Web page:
However, as long as the written symbols were basically pictures of some kind, there were heavy restrictions on the kinds of messages that could be written down. In practice, a great number of abstract meanings and meaning elements could not be symbolized. However, when the writing systems gradually developed from being more or less completely content-based to being expression based instead (signs or letters were used to indicate the sounds of speech quantized as syllables, vowels and consonants), these restrictions were removed. In principle, the segmental aspects of any string of spoken behavior could be satisfactorily symbolized in writing, and this established a “formal autonomy” of the written text.
But even after the invention of the Greek and Latin alphabets there were quite strong restrictions on both the form and content of written texts. One reason for this was that much of what was written down in the beginning consisted of important parts of the already existing oral tradition: epics, verse, song, orations used as laws, folk tales, legends as well as proverbs, adages, aphorisms, riddles, etc. These texts were biased both in form and context to fit the requirements of oral communication and auditory memory. Thus, they often had a formally bound structure (e.g. verse), they were typically elliptical and left a lot of the interpretation implicit. For their interpretation, they were heavily dependent on the interpreter’s background knowledge of the culture and of the referents involved, and the functions of the various texts in the entire cultural context, etc. Thus, they tended not to say exactly what they meant; they were not “semantically autonomous” in Olson’s terminology.
Before printing was invented, every text had to be laboriously copied by hand each time it was to be duplicated. Of course, t also put the writer under strong pressure to keep texts short, and hence the texts were not very explicit. The situation was radically altered, when printing made it possible to spread a very large number of copies of the same text. It was by this means possible to increase the length of texts and to write in a much more explicit manner. Many more background assumptions could be expressed if necessary, and this, according to Olson, made the written text “semantically autonomous”.
Olson points out that soon after the advent of printing, Martin Luther pronounced his opinion that the meaning of the Scripture depended, not upon the dogmas of the church, but upon a deeper reading of the text. This is, in other words, the theory that the meaning of the text is in the text itself. Olson traces this theory back to Luther and to the British essayists of the seventeenth century, who were among the first to try to pursue the ideal in writing of explicitly formulating all the steps in the writer’s argumentations without any reliance on implicit presuppositions or personal interpretations. This ideal later on motivated the rectification of natural language into a language of logic, which was supposed to meet these requirements better than normal prose. Olson seems to accept the thesis of the semantic autonomy of (certain) written texts; meaning is said to be “intrinsic to language” in a written message but “extrinsic” in spoken communication. Such a view is hardly acceptable, however. The interpretation and comprehension also of a written text crucially involves background knowledge which is not contained in the text as such (VII.7) . Of course, it remains true that written text is in general more explicit and more autonomous than a spoken message (II).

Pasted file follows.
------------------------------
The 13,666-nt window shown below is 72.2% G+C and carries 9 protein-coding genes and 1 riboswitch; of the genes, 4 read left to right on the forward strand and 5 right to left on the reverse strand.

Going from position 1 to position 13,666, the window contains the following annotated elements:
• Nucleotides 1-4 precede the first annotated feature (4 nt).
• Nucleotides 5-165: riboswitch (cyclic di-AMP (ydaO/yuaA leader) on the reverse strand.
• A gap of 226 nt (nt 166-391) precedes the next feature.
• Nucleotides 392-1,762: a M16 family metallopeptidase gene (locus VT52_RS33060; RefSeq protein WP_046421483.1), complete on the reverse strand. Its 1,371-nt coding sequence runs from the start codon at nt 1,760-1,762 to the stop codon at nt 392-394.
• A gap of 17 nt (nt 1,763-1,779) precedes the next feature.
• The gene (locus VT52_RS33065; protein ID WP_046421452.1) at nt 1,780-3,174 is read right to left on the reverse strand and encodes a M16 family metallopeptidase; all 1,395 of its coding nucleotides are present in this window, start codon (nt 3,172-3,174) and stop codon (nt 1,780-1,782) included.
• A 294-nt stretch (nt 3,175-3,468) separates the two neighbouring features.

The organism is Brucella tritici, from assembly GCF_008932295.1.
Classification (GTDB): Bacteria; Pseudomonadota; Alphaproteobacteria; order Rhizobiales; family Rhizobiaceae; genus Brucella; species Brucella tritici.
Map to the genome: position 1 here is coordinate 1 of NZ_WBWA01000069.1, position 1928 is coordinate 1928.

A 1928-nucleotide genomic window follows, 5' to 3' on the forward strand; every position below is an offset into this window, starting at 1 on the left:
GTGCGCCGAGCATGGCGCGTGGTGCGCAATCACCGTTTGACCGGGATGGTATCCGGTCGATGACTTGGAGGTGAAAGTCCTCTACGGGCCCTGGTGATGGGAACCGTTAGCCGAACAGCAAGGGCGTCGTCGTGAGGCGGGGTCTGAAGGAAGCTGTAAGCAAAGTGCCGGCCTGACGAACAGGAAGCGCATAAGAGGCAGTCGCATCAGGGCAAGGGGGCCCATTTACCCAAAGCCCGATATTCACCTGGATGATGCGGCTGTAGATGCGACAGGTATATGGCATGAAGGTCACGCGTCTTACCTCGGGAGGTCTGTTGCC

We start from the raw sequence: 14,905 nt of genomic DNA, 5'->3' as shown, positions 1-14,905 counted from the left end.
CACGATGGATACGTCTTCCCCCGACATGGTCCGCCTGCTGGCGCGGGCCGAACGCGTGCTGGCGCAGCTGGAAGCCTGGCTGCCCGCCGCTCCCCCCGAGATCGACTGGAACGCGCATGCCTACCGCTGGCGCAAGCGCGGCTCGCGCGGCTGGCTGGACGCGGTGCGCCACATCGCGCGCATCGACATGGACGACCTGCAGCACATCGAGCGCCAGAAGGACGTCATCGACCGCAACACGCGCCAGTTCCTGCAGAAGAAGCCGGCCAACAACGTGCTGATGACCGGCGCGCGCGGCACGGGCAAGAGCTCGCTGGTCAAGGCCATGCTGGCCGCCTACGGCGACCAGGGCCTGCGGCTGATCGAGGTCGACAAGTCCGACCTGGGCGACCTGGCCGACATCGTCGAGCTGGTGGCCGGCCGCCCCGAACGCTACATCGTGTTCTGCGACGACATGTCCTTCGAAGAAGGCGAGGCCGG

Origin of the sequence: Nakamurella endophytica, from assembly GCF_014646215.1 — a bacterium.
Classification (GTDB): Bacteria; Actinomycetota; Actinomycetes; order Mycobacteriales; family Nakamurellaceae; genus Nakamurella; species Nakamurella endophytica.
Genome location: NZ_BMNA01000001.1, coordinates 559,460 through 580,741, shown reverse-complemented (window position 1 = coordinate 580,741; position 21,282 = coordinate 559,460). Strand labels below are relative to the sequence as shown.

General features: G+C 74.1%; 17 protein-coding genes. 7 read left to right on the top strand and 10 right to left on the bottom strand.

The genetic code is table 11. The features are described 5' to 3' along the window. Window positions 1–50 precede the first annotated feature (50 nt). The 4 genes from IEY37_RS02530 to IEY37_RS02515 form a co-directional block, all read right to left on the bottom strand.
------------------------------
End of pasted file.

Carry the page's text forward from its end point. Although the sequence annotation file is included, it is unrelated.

With the invention of writing it became possible to retain messages over centuries, something which had an enormous impact on the development of human cultures through the accumulation and maintenance of the insights of earlier generations. However, literacy had many other important psychological and social consequences for individuals and social groups 1 some of which will be briefly reviewed here (see Goody 1977). (1)
Many of the very earliest written documents were of an administrative or economic nature; inventory lists, catalogues, and lists of taxes, credits and debts etc. Other types of texts that appeared in early times were laws, decrees and instructions of various kinds. The use of such specializations of writing as lists, tables, diagrams and formulas is particularly interesting in that some of them exploit the spatial dimension of the written surface in a way which has no counterpart in speech behavior. The user thus gets an opportunity to manipulate his subject matter in new and important ways. Logical and mathematical calculations become possible. Such arithmetic operations as multiplication and, in particular, division are hard, if not impossible, to carry out without written notations. Moreover, could the position system of arithmetics have been invented without writing?